The Director of 'Sharknado' Explains the Joy of 'Sharknado'
Sharknado, the low budget, Tara Reid-starring movie premiering on Syfy this Thursday, is pretty self explanatory. "Sharks in a tornado," the movie's director Anthony C. Ferrante told the Atlantic Wire in an interview Monday. "It has a simple explanation then you are off and running." The movie also has a growing legion of online fans, and may just be—if Ferrante has anything to say about it—the perfect antidote to the self-serious summer blockbuster.
Sharknado, the low budget, Tara Reid-starring movie premiering on Syfy this Thursday, is pretty self explanatory. "Sharks in a tornado," the movie's director Anthony C. Ferrante told the Atlantic Wire in an interview Monday. "It has a simple explanation then you are off and running." The concept is so delightfully absurd, and so direct about it, that the movie already has a legion of online fans. Sharknado may just be—if Ferrante has anything to say about it—the perfect antidote to the self-serious summer blockbuster. "All these summer movies out there that take themselves way too seriously—some of them are really good—but there's that sense of fun that I think audiences want every once in a while," he said. "We try to deliver."
Ferrante is well aware that the idea of a tornado full of sharks is completely ridiculous. "But there's a sincerity in its ridiculousness," he explained. And perhaps it's that sense of sincerity that has won the movie some high-profile boosters on social media. CNN's Jake Tapper tweeted about it. R.L. Stine, king of campy young adult horror, wondered: "Another classic?" And New York Magazine television critic Matt Zoller Seitz said: "I am almost ashamed to admit how much I am looking forward to SyFy's July 11 movie SHARKNADO."
The movie's set-up goes something like this: a hurricane on the Mexican coast brings a bunch of sharks to Los Angeles, where they wreak havoc on the flooded city. Eventually a funnel cloud forms, picking up the sharks, thus giving birth to the sharknado. "If Jaws is 'just when you thought it was safe to go back into the water,'" Ferrante explained, "this is 'just when you thought it was safe to go to your living room,' 'just when you thought it was safe to take your kids to school on a school bus,' 'just when you thought it was safe to look up at the sky and have a bunch of sharks rain down on you.'" How the hell does a sharknado happen, y'know, scientifically? Well, "there is a logic to it within the framework of our movie," Ferrante said. And Ferrante thinks a real-life sharknado is at least more likely than some other recent cinematic catastrophes: "I’d say the chance of a sharknado happening is probably bigger than a zombie outbreak."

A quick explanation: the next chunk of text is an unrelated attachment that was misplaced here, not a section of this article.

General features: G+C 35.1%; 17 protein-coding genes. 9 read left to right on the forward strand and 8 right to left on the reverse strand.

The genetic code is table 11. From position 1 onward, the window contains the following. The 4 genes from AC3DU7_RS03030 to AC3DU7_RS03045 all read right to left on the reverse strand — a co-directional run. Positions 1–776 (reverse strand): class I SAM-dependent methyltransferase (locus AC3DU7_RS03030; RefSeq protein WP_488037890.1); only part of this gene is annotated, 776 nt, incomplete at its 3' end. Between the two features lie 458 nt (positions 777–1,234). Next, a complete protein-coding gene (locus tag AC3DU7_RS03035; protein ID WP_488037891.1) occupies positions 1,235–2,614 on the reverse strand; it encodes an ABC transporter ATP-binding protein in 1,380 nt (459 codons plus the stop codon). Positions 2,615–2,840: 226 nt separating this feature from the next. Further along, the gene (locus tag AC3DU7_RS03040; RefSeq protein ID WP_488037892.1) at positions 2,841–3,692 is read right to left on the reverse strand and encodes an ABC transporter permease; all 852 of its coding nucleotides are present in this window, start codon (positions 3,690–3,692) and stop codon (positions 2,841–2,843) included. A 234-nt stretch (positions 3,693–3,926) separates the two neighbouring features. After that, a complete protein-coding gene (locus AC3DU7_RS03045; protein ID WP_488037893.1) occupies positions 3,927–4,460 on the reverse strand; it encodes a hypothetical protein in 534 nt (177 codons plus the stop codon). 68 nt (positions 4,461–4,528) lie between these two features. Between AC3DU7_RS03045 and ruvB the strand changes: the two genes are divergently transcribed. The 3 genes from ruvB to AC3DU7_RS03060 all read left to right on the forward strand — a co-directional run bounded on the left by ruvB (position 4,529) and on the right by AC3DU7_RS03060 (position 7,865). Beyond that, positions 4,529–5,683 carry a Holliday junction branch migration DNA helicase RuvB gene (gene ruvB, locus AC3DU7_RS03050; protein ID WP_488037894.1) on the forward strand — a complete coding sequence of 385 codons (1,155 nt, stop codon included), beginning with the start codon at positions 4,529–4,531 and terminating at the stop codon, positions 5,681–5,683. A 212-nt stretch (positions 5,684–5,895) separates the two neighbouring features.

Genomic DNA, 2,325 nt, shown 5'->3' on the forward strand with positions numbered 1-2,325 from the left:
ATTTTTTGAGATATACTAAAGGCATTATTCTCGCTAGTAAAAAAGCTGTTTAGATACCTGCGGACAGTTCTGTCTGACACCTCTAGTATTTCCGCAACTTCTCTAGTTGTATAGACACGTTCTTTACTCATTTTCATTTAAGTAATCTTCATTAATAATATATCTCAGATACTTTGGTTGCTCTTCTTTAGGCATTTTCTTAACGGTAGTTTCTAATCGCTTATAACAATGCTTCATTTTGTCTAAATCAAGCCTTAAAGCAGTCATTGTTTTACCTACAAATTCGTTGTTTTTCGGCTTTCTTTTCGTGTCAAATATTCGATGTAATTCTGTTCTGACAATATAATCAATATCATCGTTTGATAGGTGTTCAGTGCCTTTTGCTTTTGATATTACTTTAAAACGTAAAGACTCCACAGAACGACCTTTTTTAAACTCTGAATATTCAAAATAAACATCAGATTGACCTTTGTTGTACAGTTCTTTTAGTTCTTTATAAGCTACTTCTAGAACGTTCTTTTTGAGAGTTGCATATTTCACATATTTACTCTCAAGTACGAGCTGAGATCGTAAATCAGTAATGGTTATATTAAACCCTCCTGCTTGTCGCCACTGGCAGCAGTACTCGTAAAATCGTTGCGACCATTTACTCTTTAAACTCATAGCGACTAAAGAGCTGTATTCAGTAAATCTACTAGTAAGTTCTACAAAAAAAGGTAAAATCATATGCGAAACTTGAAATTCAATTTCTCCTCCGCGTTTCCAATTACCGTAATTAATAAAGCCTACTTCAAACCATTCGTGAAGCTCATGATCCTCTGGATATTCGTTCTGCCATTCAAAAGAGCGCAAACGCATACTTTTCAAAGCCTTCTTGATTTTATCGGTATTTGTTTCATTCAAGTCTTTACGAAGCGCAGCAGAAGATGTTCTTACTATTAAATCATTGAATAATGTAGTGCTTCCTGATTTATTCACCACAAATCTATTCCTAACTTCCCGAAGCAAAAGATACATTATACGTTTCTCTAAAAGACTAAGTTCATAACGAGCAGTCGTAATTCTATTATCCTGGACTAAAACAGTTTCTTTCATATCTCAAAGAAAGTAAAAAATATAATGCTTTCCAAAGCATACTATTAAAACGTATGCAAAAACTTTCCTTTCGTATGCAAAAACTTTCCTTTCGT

A self-described "horror" guy, Ferrante was drawn to the project because he was looking for a change of tone. "One of the things I really wanted to do was something that was a little lighter and had more visual effects," he told us. "Sharknado was the perfect opportunity." Ferrante tried to push the limit of what his low-budget, 18-day shoot could get him. In the first twenty minutes alone he managed to cram in a shoot-out on a boat during a storm (complete with shark attack), a shark attack on a beach, a wave crashing through a bar, and the partial destruction of the Santa Monica Pier. "We definitely tried to top ourselves more so than anything else," he said. "There is no reference point for Sharknado."
Ferrante told us toward the end of our interview that he's not "bashing" the big-budget blockbuster movies out in theaters this summer, but in a season when Superman is a headcase and the Lone Ranger has to contend with some serious historical atrocities, it will be a welcome change of pace to see Beverly Hills 90210's Ian Ziering—fully committed to his role, Ferrante said—facing down a flying shark with a chainsaw. "You’re with us at that point or you’re not with us," Ferrante said.